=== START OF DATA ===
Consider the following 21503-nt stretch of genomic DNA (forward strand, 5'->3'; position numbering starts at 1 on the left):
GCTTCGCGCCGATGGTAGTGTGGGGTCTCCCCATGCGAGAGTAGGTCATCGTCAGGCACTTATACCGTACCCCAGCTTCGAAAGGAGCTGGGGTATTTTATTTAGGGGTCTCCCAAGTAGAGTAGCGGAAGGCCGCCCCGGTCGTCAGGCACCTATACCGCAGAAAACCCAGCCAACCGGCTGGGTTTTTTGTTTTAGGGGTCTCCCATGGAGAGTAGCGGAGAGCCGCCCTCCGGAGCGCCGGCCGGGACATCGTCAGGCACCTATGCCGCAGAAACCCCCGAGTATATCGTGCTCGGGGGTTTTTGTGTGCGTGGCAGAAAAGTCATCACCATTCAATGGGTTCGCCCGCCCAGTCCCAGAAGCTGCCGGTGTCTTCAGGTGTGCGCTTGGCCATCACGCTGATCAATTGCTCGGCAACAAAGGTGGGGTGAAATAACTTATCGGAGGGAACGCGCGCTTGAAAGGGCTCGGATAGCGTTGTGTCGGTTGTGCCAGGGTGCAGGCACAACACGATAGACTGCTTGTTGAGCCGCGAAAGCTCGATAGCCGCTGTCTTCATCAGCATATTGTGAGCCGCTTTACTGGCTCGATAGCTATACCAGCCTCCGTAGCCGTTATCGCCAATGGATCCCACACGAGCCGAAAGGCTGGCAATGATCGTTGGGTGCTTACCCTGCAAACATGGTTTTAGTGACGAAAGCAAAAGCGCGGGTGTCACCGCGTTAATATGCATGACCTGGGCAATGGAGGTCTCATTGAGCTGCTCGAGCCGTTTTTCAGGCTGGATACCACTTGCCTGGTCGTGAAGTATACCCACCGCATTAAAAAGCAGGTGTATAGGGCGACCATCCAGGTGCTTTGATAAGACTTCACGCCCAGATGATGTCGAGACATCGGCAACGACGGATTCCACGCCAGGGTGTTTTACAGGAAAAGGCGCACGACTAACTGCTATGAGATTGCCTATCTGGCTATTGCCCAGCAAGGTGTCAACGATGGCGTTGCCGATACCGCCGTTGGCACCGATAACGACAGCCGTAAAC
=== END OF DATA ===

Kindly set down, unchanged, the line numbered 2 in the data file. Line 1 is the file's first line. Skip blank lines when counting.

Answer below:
GCTTCGCGCCGATGGTAGTGTGGGGTCTCCCCATGCGAGAGTAGGTCATCGTCAGGCACTTATACCGTACCCCAGCTTCGAAAGGAGCTGGGGTATTTTATTTAGGGGTCTCCCAAGTAGAGTAGCGGAAGGCCGCCCCGGTCGTCAGGCACCTATACCGCAGAAAACCCAGCCAACCGGCTGGGTTTTTTGTTTTAGGGGTCTCCCATGGAGAGTAGCGGAGAGCCGCCCTCCGGAGCGCCGGCCGGGACATCGTCAGGCACCTATGCCGCAGAAACCCCCGAGTATATCGTGCTCGGGGGTTTTTGTGTGCGTGGCAGAAAAGTCATCACCATTCAATGGGTTCGCCCGCCCAGTCCCAGAAGCTGCCGGTGTCTTCAGGTGTGCGCTTGGCCATCACGCTGATCAATTGCTCGGCAACAAAGGTGGGGTGAAATAACTTATCGGAGGGAACGCGCGCTTGAAAGGGCTCGGATAGCGTTGTGTCGGTTGTGCCAGGGTGCAGGCACAACACGATAGACTGCTTGTTGAGCCGCGAAAGCTCGATAGCCGCTGTCTTCATCAGCATATTGTGAGCCGCTTTACTGGCTCGATAGCTATACCAGCCTCCGTAGCCGTTATCGCCAATGGATCCCACACGAGCCGAAAGGCTGGCAATGATCGTTGGGTGCTTACCCTGCAAACATGGTTTTAGTGACGAAAGCAAAAGCGCGGGTGTCACCGCGTTAATATGCATGACCTGGGCAATGGAGGTCTCATTGAGCTGCTCGAGCCGTTTTTCAGGCTGGATACCACTTGCCTGGTCGTGAAGTATACCCACCGCATTAAAAAGCAGGTGTATAGGGCGACCATCCAGGTGCTTTGATAAGACTTCACGCCCAGATGATGTCGAGACATCGGCAACGACGGATTCCACGCCAGGGTGTTTTACAGGAAAAGGCGCACGACTAACTGCTATGAGATTGCCTATCTGGCTATTGCCCAGCAAGGTGTCAACGATGGCGTTGCCGATACCGCCGTTGGCACCGATAACGACAGCCGTAAAC